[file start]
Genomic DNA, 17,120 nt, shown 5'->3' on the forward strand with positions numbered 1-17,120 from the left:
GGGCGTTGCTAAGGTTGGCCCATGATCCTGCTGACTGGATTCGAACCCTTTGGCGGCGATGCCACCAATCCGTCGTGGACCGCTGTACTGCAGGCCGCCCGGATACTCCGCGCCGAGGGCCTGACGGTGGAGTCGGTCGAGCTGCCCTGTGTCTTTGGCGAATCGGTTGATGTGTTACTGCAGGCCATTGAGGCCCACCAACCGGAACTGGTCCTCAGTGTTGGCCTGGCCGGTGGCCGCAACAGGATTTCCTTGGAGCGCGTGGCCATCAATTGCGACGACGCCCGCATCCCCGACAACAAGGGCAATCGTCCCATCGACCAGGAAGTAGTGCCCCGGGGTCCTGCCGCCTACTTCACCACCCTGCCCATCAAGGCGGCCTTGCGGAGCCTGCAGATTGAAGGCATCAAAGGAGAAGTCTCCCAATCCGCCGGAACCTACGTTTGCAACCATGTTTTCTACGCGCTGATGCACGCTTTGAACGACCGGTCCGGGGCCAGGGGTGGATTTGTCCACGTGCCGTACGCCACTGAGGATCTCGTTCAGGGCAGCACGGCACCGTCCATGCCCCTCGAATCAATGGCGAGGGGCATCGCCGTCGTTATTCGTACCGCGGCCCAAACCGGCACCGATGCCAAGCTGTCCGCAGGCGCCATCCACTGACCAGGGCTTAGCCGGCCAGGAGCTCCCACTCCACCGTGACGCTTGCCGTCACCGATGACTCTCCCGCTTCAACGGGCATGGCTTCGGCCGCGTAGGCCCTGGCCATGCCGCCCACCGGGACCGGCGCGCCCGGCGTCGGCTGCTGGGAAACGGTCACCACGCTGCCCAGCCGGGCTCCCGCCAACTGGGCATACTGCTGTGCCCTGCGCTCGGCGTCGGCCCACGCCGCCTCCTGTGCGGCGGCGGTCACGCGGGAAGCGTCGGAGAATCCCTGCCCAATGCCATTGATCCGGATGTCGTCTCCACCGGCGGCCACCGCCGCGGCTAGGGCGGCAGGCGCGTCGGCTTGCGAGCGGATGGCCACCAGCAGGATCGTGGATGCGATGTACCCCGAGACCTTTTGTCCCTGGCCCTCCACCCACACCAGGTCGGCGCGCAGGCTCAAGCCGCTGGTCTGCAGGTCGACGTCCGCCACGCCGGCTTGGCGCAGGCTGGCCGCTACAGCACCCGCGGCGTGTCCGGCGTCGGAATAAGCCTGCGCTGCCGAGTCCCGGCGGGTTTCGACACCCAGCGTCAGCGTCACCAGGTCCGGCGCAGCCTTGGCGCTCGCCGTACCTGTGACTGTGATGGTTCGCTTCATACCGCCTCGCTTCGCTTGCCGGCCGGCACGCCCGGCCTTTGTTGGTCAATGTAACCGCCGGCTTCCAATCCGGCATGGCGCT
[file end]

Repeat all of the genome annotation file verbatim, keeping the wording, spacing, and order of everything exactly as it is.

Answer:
Genomic DNA, 17,120 nt, shown 5'->3' on the forward strand with positions numbered 1-17,120 from the left:
GGGCGTTGCTAAGGTTGGCCCATGATCCTGCTGACTGGATTCGAACCCTTTGGCGGCGATGCCACCAATCCGTCGTGGACCGCTGTACTGCAGGCCGCCCGGATACTCCGCGCCGAGGGCCTGACGGTGGAGTCGGTCGAGCTGCCCTGTGTCTTTGGCGAATCGGTTGATGTGTTACTGCAGGCCATTGAGGCCCACCAACCGGAACTGGTCCTCAGTGTTGGCCTGGCCGGTGGCCGCAACAGGATTTCCTTGGAGCGCGTGGCCATCAATTGCGACGACGCCCGCATCCCCGACAACAAGGGCAATCGTCCCATCGACCAGGAAGTAGTGCCCCGGGGTCCTGCCGCCTACTTCACCACCCTGCCCATCAAGGCGGCCTTGCGGAGCCTGCAGATTGAAGGCATCAAAGGAGAAGTCTCCCAATCCGCCGGAACCTACGTTTGCAACCATGTTTTCTACGCGCTGATGCACGCTTTGAACGACCGGTCCGGGGCCAGGGGTGGATTTGTCCACGTGCCGTACGCCACTGAGGATCTCGTTCAGGGCAGCACGGCACCGTCCATGCCCCTCGAATCAATGGCGAGGGGCATCGCCGTCGTTATTCGTACCGCGGCCCAAACCGGCACCGATGCCAAGCTGTCCGCAGGCGCCATCCACTGACCAGGGCTTAGCCGGCCAGGAGCTCCCACTCCACCGTGACGCTTGCCGTCACCGATGACTCTCCCGCTTCAACGGGCATGGCTTCGGCCGCGTAGGCCCTGGCCATGCCGCCCACCGGGACCGGCGCGCCCGGCGTCGGCTGCTGGGAAACGGTCACCACGCTGCCCAGCCGGGCTCCCGCCAACTGGGCATACTGCTGTGCCCTGCGCTCGGCGTCGGCCCACGCCGCCTCCTGTGCGGCGGCGGTCACGCGGGAAGCGTCGGAGAATCCCTGCCCAATGCCATTGATCCGGATGTCGTCTCCACCGGCGGCCACCGCCGCGGCTAGGGCGGCAGGCGCGTCGGCTTGCGAGCGGATGGCCACCAGCAGGATCGTGGATGCGATGTACCCCGAGACCTTTTGTCCCTGGCCCTCCACCCACACCAGGTCGGCGCGCAGGCTCAAGCCGCTGGTCTGCAGGTCGACGTCCGCCACGCCGGCTTGGCGCAGGCTGGCCGCTACAGCACCCGCGGCGTGTCCGGCGTCGGAATAAGCCTGCGCTGCCGAGTCCCGGCGGGTTTCGACACCCAGCGTCAGCGTCACCAGGTCCGGCGCAGCCTTGGCGCTCGCCGTACCTGTGACTGTGATGGTTCGCTTCATACCGCCTCGCTTCGCTTGCCGGCCGGCACGCCCGGCCTTTGTTGGTCAATGTAACCGCCGGCTTCCAATCCGGCATGGCGCT